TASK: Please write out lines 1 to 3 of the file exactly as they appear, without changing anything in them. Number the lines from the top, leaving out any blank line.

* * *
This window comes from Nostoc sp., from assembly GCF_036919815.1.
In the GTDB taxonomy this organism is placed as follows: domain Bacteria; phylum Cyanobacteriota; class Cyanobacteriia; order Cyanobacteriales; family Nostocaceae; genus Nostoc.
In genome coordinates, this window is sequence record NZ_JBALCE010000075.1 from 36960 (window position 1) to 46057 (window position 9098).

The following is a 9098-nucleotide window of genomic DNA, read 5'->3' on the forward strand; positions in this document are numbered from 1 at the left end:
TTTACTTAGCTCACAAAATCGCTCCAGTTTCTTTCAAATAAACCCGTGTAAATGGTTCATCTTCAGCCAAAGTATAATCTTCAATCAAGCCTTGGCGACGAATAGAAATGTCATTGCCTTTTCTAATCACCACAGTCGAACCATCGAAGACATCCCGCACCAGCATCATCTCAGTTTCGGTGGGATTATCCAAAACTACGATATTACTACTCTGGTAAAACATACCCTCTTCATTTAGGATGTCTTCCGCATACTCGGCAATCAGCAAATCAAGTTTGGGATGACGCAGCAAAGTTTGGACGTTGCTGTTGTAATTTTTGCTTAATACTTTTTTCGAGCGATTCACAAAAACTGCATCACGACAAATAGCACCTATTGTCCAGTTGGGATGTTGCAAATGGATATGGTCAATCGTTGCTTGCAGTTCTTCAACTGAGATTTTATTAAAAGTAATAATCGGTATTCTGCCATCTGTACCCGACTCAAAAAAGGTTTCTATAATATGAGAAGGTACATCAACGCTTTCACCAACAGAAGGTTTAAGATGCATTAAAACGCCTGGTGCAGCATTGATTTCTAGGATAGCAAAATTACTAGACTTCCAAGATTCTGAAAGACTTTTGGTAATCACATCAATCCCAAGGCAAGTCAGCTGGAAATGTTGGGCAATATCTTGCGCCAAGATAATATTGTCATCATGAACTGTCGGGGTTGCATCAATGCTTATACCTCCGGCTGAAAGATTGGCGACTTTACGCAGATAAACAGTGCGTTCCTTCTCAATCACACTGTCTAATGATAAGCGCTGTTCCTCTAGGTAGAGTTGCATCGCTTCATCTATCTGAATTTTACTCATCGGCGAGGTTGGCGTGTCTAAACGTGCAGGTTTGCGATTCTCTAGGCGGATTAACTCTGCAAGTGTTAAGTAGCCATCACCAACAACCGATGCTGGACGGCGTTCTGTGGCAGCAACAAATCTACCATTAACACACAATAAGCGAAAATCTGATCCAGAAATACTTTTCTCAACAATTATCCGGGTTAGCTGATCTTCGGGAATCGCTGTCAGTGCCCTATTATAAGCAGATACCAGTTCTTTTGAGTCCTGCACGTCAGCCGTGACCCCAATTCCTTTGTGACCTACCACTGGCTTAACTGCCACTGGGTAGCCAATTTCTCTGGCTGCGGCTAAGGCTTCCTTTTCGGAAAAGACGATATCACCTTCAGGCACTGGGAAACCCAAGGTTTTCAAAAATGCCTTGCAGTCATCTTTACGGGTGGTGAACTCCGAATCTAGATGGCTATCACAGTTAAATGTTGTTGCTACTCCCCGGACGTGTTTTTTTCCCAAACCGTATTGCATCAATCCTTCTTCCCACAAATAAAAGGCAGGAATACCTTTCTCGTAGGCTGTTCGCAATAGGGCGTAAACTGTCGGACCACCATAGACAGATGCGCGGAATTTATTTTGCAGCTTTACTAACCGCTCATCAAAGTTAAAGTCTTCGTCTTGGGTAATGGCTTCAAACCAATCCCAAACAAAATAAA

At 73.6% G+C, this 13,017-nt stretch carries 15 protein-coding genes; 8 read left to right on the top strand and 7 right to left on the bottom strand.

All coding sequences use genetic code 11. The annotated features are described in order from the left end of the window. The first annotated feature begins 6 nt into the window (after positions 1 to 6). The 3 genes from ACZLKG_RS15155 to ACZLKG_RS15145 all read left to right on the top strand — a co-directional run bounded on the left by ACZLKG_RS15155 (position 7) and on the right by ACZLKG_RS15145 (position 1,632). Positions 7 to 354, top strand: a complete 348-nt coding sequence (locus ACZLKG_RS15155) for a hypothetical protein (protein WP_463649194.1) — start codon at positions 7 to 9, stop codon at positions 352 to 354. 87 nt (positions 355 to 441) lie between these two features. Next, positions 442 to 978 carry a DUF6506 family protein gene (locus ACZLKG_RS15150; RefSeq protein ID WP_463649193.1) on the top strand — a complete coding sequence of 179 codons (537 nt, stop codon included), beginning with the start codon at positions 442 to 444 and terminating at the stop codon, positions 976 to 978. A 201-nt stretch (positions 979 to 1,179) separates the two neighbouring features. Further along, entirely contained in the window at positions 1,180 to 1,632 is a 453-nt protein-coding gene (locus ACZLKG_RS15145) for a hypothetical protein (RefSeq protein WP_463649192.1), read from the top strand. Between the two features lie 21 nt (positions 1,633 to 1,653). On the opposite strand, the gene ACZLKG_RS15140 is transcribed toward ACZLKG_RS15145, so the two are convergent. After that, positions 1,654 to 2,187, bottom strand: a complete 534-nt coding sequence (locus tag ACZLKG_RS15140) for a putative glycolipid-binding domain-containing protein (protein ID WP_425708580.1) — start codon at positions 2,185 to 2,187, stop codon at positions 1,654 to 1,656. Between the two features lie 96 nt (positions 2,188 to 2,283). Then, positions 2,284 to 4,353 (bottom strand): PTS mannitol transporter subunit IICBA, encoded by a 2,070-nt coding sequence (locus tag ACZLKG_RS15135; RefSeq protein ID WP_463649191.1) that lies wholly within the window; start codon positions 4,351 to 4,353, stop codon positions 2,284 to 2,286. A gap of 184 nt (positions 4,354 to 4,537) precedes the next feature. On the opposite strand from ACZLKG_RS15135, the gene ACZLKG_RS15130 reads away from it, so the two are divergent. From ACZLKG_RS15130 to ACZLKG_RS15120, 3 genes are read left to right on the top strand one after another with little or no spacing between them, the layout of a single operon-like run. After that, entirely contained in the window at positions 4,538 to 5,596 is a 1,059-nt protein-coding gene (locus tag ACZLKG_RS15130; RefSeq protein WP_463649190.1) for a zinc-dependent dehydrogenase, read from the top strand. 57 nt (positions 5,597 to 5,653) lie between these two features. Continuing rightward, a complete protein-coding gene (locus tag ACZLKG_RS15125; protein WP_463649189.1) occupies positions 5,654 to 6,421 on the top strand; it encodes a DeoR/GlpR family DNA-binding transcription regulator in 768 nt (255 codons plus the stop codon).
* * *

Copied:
This window comes from Nostoc sp., from assembly GCF_036919815.1.
In the GTDB taxonomy this organism is placed as follows: domain Bacteria; phylum Cyanobacteriota; class Cyanobacteriia; order Cyanobacteriales; family Nostocaceae; genus Nostoc.
In genome coordinates, this window is sequence record NZ_JBALCE010000075.1 from 36960 (window position 1) to 46057 (window position 9098).